Kenarangi and Bruneau 2020
Experimental Study, Results & Discussion
Seven circular concrete filled steel tubes (CFST’s) and reinforced concrete filled steel tubes (RCFST’s) were cyclically loaded in order to investigate the shear strength under double-curvature setup until failure. The specimens were constructed with electric resistance welded steel pipes. Of the seven specimens, four were reinforced, and had the same outer diameter, wall thickness, height, and steel properties, and were reinforced with different size and type of reinforcing. Specimens were tested with a pantograph device in which an actuator applies force to a loading beam in order to pass the force at mid-height of the shear specimens. The specimens reach first yield at the end of the 4th cycle, and testing is continued after the first yield by subjecting the specimens to displacement amplitudes equal to multiples of the equivalent yield displacement until failure of the specimens occurs. A finite element model was developed such that individual loading protocols for each specimen was designed to match the yield points. Slippage occurred between the loading beam and top of the specimen, and was measured using relative displacement between LEDs on the beam and on top of the specimen. The slippage was in the magnitude of 2.5 mm for the concrete-filled specimens, and occurred after the first yield. For all but one specimen, excessive diagonal deformation on the steel surface was observed after the specimens reached maximum strength. This occurred due to failure of the diagonal compressive concrete strut that developed due to increased lateral displacement. After reaching maximum strength, the specimens exhibited decreased strength until cracking developed, and a sudden loss of strength occurred. Failure occurred due to fracture of the steel tube on the tensile sides. In many specimens, the infill concrete within the shear span was pulverized into fine particles, and sheared aggregates were observed in the crushed infill concrete. The composite shear strength of the specimens was calculated using two equations. The first equation, according to AASHTO, in which the shear strength of concrete and steel are added. The second equation, from WSDOT, in which three separate shear strength parameters are summed. The experimental values were then compared to the calculated, and it was found that there was little difference between the WSDOT calculated values, whereas the AASHTO equation produced shear strength values that were roughly half of the experimental values. The longitudinal reinforcement had little effect on the specimen shear strength, and similarly, the presence of spiral reinforcement did not have a significant impact on the shear strength.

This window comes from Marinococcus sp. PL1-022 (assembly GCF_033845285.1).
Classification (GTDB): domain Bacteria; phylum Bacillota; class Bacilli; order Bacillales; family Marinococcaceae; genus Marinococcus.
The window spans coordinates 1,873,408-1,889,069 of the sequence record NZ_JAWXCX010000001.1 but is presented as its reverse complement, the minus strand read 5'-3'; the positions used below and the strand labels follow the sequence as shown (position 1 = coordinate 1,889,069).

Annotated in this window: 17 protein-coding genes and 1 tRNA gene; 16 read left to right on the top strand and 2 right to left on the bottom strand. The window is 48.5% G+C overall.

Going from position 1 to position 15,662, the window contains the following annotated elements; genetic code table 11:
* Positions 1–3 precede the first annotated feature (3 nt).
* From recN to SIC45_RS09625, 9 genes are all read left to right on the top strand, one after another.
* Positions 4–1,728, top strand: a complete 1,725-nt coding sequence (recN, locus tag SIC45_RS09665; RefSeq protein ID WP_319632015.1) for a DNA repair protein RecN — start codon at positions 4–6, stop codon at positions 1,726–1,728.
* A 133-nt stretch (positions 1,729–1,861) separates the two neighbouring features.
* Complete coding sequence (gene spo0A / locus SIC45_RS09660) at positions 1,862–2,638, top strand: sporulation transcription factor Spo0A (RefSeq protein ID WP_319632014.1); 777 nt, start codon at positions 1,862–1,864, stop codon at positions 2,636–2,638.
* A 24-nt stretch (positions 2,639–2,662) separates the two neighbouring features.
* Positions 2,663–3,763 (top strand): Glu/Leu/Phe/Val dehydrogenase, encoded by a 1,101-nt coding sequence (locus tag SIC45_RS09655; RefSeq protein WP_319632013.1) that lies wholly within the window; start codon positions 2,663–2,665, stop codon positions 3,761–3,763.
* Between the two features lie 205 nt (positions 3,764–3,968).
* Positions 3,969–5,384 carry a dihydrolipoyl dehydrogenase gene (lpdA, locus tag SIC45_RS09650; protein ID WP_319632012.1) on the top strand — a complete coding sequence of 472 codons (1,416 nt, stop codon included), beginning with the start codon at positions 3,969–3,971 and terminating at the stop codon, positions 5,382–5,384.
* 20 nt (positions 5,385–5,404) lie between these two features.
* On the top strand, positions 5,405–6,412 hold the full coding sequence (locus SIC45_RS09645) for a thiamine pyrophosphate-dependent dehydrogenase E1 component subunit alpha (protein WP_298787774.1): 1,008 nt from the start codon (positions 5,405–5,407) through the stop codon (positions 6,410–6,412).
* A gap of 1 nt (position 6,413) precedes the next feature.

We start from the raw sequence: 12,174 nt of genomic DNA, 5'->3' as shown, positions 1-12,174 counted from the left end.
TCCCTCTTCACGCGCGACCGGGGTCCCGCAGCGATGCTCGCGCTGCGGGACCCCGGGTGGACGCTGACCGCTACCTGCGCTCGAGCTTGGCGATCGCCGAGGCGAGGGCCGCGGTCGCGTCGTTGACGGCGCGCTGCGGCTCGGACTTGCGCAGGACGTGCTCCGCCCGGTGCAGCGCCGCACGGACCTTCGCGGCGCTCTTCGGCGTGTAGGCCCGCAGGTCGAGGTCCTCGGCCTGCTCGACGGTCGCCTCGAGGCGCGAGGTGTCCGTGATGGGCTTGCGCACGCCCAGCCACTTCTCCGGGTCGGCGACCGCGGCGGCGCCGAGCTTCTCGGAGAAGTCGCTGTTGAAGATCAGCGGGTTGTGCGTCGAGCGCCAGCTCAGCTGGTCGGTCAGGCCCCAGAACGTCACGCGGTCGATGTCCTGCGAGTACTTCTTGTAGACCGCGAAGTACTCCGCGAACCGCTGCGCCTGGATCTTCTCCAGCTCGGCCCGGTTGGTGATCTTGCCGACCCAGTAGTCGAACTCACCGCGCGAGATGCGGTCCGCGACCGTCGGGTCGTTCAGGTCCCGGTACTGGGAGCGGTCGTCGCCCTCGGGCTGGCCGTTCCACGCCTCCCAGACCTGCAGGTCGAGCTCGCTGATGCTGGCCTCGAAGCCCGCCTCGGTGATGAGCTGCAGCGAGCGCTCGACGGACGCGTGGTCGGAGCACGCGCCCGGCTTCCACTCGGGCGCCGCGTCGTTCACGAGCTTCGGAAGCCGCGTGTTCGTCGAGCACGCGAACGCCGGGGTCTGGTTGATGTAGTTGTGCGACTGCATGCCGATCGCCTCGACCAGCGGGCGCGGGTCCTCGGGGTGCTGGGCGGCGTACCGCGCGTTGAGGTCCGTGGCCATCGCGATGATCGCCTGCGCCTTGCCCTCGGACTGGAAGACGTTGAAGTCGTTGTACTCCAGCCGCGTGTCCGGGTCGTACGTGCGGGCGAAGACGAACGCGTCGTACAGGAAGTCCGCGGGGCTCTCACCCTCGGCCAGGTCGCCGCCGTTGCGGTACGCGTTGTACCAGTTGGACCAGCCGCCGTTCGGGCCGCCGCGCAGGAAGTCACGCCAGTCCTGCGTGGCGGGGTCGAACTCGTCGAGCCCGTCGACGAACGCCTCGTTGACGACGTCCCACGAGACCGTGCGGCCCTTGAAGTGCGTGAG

A finite element model of half of the test setup was made as the test setup is symmetric. The concrete was modeled using a Winfrith material model with constant stress solid elements, and the steel was modeled using a bilinear elastoplastic material with 1% strain hardening. A pretension force of 70% of the yield strength was applied to the bolts, and thermal expansion was also taken into account by using the thickness of the bolted plates in the connection and the diameter of the bolts. Similarly to the experimental study, the RCFST shafts were similar to the CFST specimens, thus the finite-element analysis results only display CFST shear specimens, and the hysteresis curves are compared with the experimental results. Failure was not exhibited in the analysis as there was no failure criteria defined for the concrete and steel. It was observed that the strength of the concrete continued increasing at larger drifts, and this increase was consistent with the development of a diagonal compression strut in the concrete. A Von-Mises stress contour at the point where the steel tube yields displays that the steel yielding began at the center of the cross-section, close to midspan and propagated toward the unstiffened span ends.
In conclusion, the longitudinal reinforcement did not have a significant effect on the strength of the RCFST specimens, and the shear strength only increased by .25% and 4% for 1% and 2.2% longitudinal reinforcement, respectively. Similarly, the transverse reinforcement also did not have a significant effect on strength and ductility of RCFST specimens. The AASHTO equation, which included summing the individual shear strengths of a hollow steel tube and concrete section underestimated the strength of the shafts (by a factor of over 2.0), whereas the WSDOT equation provided closer results to the experimental results.
Kenarangi, H., and Bruneau, M. (2020). “Investigation of Cyclic-Shear Behavior of Circular-Reinforced Concrete-Filled Steel Tubes” Journal of Structural Engineering, 146(5) doi:10.1061/(ASCE)ST.1943- 541X.0002598.